I was recently interviewed by TeachersCount, an organization that provides online resources for teachers and is based in New York City. I discuss how I’ve developed a progressive practice, based on the training I received at Bank Street College, in high needs NYC public schools. Since there is no comment function on their website, I thought I’d invite discussion here.
It was an exciting piece to work on because I feel so passionately about this topic. I also felt somewhat vulnerable publishing it because it is so close to my heart; as a teacher, progressive education is what I live and breathe. At times I’ve had to fight for it because I believe the student-centered classroom is the one that will have the greatest positive impact on kids. “Failing” schools and and the teachers and students in them are so often confined by very rigid, teacher-driven programs. The vast majority of the time I’ve seen this really kill students’ motivation to participate in their own learning, as well as the teachers’ inspiration to teach in such schools.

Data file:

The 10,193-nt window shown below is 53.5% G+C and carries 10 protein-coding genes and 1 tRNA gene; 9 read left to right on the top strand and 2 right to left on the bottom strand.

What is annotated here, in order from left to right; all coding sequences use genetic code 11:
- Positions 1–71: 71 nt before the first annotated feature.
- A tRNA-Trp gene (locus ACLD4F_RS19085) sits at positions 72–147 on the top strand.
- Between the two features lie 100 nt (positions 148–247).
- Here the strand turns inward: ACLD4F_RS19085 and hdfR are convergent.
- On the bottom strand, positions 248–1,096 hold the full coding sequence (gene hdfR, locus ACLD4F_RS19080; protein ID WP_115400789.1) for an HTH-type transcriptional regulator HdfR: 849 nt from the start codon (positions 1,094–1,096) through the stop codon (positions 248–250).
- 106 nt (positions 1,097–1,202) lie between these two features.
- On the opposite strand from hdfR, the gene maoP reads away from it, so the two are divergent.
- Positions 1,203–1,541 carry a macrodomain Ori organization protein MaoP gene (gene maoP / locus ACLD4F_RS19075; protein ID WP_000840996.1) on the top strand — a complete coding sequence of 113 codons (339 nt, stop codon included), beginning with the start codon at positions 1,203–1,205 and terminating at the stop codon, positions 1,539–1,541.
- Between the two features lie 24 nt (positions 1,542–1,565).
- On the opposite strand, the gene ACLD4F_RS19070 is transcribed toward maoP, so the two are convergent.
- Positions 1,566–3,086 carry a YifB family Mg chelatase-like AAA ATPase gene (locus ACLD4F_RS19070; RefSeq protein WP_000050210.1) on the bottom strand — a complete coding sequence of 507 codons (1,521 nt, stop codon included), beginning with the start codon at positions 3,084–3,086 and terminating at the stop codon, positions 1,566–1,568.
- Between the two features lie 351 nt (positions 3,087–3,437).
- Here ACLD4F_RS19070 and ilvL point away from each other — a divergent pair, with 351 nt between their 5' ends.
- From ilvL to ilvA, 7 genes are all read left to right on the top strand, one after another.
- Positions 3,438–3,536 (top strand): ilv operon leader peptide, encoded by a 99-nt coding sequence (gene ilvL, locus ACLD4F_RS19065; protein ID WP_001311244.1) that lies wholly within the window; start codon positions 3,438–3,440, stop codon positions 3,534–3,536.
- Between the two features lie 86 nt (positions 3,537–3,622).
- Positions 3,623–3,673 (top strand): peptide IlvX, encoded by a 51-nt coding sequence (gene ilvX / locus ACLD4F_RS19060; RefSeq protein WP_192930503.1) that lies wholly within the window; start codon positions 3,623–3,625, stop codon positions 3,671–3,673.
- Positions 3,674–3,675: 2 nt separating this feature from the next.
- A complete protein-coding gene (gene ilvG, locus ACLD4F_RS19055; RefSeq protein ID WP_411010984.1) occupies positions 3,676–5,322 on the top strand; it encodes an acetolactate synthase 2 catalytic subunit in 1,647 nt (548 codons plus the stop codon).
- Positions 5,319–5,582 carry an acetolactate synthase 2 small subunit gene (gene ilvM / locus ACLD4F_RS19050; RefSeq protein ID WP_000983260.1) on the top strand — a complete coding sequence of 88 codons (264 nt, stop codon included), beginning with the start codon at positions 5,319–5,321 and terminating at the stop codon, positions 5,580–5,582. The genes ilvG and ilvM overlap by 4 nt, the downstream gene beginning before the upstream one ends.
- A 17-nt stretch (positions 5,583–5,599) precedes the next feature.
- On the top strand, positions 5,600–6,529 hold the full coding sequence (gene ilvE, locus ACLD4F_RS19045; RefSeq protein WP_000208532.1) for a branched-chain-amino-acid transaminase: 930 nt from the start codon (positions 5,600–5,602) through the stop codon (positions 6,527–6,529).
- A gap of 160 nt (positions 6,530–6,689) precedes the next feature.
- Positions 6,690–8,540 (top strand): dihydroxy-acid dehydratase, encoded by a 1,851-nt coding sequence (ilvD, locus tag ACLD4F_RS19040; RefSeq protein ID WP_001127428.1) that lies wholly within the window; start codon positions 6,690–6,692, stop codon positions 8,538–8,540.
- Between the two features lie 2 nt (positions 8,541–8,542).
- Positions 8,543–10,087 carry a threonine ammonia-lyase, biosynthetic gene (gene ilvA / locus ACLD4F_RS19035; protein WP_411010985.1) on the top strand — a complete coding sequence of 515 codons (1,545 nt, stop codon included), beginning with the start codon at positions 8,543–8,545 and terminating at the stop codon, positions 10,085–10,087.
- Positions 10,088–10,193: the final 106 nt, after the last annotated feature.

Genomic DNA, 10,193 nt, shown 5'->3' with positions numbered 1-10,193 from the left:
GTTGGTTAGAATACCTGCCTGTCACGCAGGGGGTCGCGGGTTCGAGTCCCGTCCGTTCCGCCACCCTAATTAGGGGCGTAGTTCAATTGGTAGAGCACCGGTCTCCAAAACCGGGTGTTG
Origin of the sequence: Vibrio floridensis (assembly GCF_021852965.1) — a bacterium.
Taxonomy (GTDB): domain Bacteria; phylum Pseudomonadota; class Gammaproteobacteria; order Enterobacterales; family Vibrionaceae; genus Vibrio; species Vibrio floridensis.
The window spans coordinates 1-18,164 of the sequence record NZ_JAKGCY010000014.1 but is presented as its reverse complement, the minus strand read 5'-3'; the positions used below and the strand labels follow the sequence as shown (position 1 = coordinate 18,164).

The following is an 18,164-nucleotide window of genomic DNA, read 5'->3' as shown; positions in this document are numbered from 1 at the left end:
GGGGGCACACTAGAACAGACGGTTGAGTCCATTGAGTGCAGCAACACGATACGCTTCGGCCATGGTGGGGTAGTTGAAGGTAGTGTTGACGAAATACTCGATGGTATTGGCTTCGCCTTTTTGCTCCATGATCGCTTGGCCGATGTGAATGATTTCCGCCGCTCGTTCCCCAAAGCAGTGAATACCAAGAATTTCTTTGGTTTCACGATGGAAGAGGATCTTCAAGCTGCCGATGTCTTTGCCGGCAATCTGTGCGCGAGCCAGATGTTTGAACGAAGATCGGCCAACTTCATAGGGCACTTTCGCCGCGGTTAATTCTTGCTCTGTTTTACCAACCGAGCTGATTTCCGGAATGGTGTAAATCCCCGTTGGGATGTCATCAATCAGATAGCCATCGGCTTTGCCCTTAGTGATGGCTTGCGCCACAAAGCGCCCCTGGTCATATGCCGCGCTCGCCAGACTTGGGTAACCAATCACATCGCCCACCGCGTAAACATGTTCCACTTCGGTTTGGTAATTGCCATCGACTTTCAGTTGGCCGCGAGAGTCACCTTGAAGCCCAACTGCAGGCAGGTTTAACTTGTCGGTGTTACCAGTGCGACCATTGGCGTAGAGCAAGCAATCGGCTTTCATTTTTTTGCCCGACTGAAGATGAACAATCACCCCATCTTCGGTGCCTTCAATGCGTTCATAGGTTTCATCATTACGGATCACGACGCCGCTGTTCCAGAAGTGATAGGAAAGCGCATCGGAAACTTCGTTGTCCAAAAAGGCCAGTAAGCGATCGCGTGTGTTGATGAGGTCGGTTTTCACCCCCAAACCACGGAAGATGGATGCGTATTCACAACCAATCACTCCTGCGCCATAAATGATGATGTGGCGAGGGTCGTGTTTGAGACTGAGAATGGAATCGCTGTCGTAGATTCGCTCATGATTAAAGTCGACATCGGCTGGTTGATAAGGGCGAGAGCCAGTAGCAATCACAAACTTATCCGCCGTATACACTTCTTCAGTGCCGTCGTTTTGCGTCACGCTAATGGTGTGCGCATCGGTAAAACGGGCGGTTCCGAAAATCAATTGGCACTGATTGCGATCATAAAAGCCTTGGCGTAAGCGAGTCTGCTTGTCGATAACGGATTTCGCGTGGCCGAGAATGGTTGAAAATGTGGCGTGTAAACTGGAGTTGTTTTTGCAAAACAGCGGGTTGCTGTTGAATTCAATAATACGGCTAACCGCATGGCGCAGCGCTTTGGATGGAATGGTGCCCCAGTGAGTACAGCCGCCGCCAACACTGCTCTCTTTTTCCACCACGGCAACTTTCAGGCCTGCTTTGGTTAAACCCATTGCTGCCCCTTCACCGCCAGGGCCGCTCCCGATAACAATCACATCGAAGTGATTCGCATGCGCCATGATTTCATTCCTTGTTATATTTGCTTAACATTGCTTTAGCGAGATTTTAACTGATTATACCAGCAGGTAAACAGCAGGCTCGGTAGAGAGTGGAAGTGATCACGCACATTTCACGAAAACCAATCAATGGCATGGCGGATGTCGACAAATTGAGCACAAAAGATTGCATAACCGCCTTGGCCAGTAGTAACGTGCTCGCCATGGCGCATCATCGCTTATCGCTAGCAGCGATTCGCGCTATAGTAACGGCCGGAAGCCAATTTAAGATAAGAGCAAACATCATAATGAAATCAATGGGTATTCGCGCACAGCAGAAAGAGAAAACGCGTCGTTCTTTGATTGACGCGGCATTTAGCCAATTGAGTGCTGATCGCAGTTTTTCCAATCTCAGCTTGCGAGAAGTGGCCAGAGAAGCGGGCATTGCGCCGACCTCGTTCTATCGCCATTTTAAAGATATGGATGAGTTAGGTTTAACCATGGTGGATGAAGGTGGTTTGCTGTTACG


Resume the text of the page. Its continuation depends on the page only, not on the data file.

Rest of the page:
I know I’m not the only teacher committed to progressive education with experience teaching in a traditional system. What pieces of the system are holding teachers back from teaching progressively in public schools, and especially high needs schools? How can progressive teachers position themselves better so that everyone benefits from our practices–students, teachers, administration, and policy makers?